Natural Habitats & Features
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The Martindale Marsh is a unique area belonging to the Twelve Mile Creek watershed system. It is located in northern St. Catharines between the Henley Bridge and the Port Dalhousie Harbour. The overall land has a surface area of more than 2 kilometers including 91 hectares of water reservoir. The depth of the ground water ranges from approximately .25 meters to 5 meters throughout areas of the marsh.
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The Martindale Marsh is important to the watershed and has been designated a Class 1 Wetland. The bustling marsh brings an element of diversity to a rather flat and dry portion of the city. The area attracts a variety of species that would be other otherwise uncommon to the St. Catharines portion of the Niagara Region. It serves as a spawning habitat for numerous species of fish, small mammals and birds including white water-lily, dogwood species, wild grapes, northern pike, yellow perch, sunfish, largemouth bass, and gizzard shad, mallards, red-winged blackbird, muskrat, american bittern, mink, and painted turtles.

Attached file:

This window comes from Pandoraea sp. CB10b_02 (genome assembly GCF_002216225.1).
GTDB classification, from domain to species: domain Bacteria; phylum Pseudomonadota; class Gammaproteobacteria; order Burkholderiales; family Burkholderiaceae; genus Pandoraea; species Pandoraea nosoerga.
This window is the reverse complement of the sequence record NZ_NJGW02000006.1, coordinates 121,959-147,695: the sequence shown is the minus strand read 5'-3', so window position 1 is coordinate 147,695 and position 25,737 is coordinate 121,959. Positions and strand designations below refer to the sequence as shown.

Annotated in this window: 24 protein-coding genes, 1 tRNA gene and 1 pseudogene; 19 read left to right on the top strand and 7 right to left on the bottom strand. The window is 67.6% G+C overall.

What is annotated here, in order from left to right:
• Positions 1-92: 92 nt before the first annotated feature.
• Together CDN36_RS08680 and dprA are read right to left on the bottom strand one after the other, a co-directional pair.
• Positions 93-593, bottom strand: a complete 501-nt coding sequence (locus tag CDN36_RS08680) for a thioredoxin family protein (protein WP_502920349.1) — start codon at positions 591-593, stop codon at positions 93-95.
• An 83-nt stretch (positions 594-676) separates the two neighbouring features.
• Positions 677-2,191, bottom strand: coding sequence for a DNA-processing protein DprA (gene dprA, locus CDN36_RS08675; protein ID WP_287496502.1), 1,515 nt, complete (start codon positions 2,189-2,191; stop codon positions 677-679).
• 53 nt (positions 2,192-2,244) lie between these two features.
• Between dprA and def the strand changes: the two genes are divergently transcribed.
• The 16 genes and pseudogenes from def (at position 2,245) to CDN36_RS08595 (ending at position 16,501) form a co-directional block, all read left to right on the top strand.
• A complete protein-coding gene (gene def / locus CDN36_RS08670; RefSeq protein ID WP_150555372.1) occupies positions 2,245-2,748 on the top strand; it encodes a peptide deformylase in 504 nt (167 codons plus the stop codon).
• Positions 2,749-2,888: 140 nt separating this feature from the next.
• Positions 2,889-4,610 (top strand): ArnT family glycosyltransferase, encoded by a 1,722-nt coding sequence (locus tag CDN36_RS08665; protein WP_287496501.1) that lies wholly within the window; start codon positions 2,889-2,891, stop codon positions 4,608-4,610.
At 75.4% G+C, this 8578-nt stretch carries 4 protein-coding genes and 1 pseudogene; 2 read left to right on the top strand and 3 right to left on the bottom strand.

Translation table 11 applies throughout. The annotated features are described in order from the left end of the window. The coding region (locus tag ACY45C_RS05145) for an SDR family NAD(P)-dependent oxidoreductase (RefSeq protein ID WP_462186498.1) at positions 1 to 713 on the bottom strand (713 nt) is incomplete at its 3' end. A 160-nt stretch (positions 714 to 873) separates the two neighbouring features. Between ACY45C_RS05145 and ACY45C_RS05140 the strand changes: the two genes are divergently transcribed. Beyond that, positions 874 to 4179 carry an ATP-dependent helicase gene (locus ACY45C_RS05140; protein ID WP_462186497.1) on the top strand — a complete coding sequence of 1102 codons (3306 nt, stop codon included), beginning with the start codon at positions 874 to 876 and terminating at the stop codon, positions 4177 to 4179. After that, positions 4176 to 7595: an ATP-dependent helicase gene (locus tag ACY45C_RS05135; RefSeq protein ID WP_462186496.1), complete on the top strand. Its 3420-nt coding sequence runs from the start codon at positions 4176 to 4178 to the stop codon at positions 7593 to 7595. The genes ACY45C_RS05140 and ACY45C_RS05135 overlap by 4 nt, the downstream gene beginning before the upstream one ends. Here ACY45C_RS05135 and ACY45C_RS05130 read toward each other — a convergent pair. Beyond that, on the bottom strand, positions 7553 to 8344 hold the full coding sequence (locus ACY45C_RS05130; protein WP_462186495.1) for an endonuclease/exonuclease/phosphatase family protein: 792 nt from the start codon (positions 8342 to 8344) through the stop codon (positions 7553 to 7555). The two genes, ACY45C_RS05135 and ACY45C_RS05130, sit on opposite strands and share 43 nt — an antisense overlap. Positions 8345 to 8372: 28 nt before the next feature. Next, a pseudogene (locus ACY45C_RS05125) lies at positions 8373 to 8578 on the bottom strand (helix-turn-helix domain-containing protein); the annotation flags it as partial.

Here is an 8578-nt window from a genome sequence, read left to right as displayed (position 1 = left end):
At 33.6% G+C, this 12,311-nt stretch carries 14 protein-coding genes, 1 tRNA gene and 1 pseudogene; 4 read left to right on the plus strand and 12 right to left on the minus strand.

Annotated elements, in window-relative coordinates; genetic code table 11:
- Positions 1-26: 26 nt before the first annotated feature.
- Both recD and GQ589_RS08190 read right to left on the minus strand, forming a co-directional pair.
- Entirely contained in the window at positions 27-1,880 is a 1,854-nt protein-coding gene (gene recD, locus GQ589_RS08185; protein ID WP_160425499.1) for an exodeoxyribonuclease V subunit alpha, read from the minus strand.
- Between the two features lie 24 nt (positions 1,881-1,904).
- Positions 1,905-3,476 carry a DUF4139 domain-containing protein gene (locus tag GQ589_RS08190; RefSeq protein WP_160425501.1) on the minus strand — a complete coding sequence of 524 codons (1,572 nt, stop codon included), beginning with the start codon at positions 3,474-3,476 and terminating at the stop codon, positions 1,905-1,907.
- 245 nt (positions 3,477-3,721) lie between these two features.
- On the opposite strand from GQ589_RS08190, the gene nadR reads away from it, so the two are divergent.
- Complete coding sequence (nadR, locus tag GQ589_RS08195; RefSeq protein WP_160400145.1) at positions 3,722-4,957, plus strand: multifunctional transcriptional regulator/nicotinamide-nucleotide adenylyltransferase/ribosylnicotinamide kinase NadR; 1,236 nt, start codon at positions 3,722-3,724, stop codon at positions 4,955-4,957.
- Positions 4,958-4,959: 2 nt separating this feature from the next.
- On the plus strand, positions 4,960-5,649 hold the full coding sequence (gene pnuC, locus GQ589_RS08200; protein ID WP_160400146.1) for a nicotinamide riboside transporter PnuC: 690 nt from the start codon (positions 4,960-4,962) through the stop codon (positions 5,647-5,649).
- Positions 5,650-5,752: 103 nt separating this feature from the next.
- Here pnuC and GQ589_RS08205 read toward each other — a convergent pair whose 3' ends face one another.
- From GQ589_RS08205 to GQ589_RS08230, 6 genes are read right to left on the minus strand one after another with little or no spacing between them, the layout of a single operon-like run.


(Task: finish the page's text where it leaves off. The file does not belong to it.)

The area has a unique history as it originally served as a part of the first three Welland Canals and was home to Natives in the 1600s. Later this area was invaded by the Mississauga Natives who eventually sold the land to the Canadian government.
Martindale Pond was a result of the dam construction for the Welland Canal. Also, with the development of the third Welland Canal, a new channel became the cause for the construction of the Henley Rowing Course.
Today the Green Ribbon Trail, which is dedicated to missing children, runs throughout the marsh area and is ideally suited for year round activities such as fishing, ice skating, jogging and canoeing. Stations found along the path indicate particular aspects of the wetland and include information about plants, fish, birds, reptiles, amphibians and mammals.
Below is the path with destinations along the way